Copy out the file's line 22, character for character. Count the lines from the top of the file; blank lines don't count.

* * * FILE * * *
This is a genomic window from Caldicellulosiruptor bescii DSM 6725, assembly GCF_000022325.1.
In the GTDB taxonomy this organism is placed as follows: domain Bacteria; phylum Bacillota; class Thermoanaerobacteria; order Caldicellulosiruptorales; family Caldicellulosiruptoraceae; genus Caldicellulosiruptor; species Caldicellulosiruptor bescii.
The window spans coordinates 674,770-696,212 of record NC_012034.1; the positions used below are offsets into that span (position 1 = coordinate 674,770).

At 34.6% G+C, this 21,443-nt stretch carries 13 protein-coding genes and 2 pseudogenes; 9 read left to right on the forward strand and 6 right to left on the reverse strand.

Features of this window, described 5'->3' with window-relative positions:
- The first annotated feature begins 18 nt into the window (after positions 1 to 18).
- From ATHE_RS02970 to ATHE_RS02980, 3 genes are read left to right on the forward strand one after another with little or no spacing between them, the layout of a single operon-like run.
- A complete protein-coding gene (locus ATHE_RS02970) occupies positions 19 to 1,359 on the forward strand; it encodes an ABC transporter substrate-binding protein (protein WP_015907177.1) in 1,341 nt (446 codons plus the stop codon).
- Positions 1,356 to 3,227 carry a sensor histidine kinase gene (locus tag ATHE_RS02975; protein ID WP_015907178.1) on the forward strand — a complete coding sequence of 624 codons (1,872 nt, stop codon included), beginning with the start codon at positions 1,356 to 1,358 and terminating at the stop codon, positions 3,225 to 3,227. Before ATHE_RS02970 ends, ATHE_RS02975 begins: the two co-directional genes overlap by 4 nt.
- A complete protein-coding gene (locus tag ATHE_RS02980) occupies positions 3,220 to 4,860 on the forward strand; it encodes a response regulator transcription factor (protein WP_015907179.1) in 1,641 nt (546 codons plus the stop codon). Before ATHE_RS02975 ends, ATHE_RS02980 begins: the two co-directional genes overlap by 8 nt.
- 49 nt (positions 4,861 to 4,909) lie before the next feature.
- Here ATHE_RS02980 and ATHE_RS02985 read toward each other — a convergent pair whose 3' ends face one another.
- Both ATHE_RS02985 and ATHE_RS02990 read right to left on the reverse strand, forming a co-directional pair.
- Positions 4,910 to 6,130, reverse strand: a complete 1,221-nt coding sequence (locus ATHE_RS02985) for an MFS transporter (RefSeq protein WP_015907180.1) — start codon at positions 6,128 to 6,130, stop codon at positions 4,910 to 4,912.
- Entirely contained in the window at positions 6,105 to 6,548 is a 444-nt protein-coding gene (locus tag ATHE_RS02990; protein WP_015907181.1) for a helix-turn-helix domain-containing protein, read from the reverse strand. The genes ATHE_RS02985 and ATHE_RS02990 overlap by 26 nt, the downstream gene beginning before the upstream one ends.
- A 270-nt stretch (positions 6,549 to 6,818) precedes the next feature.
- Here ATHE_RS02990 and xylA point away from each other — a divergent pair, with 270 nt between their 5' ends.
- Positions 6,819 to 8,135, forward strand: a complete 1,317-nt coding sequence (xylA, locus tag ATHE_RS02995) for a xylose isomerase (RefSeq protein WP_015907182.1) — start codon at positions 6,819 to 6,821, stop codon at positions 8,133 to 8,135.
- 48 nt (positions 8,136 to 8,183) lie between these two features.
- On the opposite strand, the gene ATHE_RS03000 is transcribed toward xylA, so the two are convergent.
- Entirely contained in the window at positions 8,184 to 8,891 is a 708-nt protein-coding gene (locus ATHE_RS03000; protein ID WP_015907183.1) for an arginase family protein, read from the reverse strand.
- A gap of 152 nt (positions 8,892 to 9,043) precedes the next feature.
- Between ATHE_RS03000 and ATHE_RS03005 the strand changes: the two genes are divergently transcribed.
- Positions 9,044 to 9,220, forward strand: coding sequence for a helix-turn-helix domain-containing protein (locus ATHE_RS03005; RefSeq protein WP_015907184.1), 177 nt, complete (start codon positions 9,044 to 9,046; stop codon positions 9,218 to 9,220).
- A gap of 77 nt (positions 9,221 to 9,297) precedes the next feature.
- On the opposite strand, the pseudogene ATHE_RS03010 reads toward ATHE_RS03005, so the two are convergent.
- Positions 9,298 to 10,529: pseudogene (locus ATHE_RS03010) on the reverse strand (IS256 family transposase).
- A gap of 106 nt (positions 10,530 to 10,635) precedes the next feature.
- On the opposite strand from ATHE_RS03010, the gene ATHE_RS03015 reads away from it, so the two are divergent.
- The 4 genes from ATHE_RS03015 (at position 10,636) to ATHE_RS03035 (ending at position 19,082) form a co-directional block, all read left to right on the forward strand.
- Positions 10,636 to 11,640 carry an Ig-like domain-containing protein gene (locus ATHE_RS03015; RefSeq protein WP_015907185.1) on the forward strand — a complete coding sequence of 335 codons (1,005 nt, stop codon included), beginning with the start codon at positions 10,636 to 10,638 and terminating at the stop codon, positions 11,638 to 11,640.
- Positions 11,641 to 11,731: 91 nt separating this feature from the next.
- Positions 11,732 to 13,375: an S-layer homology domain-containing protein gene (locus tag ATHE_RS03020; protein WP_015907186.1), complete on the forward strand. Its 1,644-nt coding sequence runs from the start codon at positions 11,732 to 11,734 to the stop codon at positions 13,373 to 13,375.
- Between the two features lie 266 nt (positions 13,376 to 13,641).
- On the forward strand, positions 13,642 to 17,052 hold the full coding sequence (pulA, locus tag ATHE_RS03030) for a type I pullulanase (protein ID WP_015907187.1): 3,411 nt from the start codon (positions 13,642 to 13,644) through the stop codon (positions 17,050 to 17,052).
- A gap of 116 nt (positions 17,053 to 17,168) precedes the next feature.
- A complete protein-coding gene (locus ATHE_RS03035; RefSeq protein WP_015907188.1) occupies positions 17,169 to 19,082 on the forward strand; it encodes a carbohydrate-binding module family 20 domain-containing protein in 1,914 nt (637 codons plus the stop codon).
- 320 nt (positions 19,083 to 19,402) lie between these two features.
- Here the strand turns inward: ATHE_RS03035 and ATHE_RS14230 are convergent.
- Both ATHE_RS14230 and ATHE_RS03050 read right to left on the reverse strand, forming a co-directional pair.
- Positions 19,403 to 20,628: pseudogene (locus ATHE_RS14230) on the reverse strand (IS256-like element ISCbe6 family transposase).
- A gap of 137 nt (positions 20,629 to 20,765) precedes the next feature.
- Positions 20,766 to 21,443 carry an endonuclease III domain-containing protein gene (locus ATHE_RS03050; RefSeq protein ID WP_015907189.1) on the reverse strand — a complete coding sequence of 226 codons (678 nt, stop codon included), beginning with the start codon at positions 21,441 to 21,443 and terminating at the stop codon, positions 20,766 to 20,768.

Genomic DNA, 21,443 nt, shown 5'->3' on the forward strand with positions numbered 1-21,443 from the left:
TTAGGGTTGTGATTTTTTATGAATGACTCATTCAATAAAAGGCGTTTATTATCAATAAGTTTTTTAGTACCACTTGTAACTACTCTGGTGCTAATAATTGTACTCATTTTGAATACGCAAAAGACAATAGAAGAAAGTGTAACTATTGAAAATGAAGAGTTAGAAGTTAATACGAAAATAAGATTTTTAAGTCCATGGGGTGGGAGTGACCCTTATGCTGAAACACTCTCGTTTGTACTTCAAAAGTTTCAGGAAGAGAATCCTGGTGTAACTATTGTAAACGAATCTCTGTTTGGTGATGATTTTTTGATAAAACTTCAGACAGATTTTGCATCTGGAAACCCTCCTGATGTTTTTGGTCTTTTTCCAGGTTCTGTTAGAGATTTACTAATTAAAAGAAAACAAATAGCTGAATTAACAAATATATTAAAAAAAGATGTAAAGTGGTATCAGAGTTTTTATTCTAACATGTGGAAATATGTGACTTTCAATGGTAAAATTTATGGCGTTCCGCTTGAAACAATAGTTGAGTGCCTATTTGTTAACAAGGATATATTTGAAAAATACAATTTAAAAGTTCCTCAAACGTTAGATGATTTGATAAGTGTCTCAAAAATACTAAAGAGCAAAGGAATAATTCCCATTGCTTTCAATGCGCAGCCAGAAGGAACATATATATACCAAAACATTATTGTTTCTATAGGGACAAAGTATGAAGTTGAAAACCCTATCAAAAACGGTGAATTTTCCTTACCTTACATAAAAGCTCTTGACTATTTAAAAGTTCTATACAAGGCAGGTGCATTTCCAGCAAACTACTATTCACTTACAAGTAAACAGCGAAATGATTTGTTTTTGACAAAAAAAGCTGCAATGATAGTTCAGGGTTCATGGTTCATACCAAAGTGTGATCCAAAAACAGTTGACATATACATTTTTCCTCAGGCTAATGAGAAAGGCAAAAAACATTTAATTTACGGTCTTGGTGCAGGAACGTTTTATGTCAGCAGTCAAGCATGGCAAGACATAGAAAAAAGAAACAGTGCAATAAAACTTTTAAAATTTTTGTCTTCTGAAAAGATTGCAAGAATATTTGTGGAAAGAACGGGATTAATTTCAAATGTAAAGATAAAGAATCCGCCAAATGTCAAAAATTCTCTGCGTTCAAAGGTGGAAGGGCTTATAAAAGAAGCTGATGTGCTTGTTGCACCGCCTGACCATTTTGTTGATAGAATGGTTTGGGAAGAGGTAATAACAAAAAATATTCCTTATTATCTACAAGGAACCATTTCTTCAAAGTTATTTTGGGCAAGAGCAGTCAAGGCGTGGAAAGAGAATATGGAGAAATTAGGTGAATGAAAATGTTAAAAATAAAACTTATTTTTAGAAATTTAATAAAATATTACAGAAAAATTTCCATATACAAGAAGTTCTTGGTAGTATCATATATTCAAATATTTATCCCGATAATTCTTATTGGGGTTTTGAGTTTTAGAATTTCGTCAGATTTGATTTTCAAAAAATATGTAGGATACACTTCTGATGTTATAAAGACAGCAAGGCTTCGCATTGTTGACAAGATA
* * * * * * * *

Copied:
- A gap of 152 nt (positions 8,892 to 9,043) precedes the next feature.